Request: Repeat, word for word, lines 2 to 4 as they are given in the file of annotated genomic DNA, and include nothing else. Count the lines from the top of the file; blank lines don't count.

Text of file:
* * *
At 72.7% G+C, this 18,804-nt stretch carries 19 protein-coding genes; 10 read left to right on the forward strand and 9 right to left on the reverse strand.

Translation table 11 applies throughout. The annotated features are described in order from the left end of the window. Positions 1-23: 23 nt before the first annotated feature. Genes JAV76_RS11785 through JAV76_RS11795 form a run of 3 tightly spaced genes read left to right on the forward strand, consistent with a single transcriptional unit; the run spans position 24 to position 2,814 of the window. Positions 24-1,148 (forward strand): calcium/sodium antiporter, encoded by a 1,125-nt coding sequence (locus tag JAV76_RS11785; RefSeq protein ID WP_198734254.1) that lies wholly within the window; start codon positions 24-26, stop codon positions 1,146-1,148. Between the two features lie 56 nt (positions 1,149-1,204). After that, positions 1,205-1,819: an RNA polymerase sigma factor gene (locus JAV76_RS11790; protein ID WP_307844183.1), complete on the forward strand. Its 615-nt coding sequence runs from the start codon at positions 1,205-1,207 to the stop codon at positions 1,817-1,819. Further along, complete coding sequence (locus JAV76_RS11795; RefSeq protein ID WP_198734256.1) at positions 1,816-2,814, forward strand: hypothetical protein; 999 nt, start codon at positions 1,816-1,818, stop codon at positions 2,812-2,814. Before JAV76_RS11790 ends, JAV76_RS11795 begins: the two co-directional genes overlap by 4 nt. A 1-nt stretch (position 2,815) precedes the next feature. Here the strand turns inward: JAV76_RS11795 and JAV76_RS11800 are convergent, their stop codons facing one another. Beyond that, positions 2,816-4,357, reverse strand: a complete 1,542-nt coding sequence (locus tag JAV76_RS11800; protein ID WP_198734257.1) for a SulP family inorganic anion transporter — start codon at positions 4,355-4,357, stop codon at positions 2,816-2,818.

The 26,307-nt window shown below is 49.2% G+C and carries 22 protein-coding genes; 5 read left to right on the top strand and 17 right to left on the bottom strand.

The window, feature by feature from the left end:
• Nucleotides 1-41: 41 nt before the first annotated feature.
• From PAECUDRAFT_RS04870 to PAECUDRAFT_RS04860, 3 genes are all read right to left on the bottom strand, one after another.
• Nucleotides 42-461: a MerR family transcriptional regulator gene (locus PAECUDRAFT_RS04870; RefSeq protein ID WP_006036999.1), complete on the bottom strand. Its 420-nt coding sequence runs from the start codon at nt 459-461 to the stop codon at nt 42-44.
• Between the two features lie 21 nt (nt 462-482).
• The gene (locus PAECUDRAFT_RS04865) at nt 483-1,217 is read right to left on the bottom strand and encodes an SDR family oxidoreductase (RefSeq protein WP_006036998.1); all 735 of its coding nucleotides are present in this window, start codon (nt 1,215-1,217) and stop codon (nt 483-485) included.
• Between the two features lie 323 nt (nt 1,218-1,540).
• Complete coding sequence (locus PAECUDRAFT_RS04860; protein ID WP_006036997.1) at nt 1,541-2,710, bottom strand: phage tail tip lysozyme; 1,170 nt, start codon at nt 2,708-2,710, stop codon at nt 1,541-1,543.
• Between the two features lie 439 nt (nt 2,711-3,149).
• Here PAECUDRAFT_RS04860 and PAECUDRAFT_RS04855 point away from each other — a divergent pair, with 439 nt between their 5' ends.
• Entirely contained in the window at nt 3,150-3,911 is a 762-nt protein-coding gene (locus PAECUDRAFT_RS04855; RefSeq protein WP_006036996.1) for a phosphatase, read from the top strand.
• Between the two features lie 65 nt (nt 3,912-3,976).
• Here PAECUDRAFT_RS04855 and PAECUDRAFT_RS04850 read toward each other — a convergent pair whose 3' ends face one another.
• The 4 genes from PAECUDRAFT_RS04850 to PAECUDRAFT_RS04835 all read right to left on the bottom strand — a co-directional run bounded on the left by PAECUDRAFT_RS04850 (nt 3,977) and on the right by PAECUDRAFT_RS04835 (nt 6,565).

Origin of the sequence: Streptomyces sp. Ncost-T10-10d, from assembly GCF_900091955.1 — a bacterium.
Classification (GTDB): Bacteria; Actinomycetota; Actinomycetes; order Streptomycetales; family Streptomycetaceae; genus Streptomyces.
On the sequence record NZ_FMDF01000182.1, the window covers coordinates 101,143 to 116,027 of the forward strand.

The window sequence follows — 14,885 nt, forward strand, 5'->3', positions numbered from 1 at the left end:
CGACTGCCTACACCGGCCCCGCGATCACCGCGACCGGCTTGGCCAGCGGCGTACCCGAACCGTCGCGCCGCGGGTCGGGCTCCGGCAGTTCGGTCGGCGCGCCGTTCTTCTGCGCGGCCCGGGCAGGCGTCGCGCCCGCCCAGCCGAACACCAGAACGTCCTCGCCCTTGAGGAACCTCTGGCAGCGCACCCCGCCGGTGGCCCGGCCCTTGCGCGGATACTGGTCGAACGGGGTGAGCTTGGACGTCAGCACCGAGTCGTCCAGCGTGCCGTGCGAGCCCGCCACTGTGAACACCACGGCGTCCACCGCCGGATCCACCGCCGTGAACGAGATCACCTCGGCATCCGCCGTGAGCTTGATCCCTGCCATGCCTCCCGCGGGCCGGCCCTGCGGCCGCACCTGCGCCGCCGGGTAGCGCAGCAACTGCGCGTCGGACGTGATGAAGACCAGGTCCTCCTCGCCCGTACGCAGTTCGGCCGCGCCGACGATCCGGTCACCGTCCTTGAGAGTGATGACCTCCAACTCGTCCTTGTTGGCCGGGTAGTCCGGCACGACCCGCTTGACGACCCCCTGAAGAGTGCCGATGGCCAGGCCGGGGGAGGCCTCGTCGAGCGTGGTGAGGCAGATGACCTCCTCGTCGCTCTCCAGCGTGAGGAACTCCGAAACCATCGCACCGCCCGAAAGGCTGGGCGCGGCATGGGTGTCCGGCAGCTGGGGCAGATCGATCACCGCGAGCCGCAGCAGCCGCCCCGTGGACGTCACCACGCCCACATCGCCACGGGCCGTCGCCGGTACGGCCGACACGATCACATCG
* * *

Translation table 11 applies throughout. The annotated features are described in order from the left end of the window. Positions 1-23: 23 nt before the first annotated feature. Genes JAV76_RS11785 through JAV76_RS11795 form a run of 3 tightly spaced genes read left to right on the forward strand, consistent with a single transcriptional unit; the run spans position 24 to position 2,814 of the window. Positions 24-1,148 (forward strand): calcium/sodium antiporter, encoded by a 1,125-nt coding sequence (locus tag JAV76_RS11785; RefSeq protein ID WP_198734254.1) that lies wholly within the window; start codon positions 24-26, stop codon positions 1,146-1,148. Between the two features lie 56 nt (positions 1,149-1,204). After that, positions 1,205-1,819: an RNA polymerase sigma factor gene (locus JAV76_RS11790; protein ID WP_307844183.1), complete on the forward strand. Its 615-nt coding sequence runs from the start codon at positions 1,205-1,207 to the stop codon at positions 1,817-1,819. Further along, complete coding sequence (locus JAV76_RS11795; RefSeq protein ID WP_198734256.1) at positions 1,816-2,814, forward strand: hypothetical protein; 999 nt, start codon at positions 1,816-1,818, stop codon at positions 2,812-2,814. Before JAV76_RS11790 ends, JAV76_RS11795 begins: the two co-directional genes overlap by 4 nt. A 1-nt stretch (position 2,815) precedes the next feature. Here the strand turns inward: JAV76_RS11795 and JAV76_RS11800 are convergent, their stop codons facing one another. Beyond that, positions 2,816-4,357, reverse strand: a complete 1,542-nt coding sequence (locus tag JAV76_RS11800; protein ID WP_198734257.1) for a SulP family inorganic anion transporter — start codon at positions 4,355-4,357, stop codon at positions 2,816-2,818.

The 26,307-nt window shown below is 49.2% G+C and carries 22 protein-coding genes; 5 read left to right on the top strand and 17 right to left on the bottom strand.

The window, feature by feature from the left end: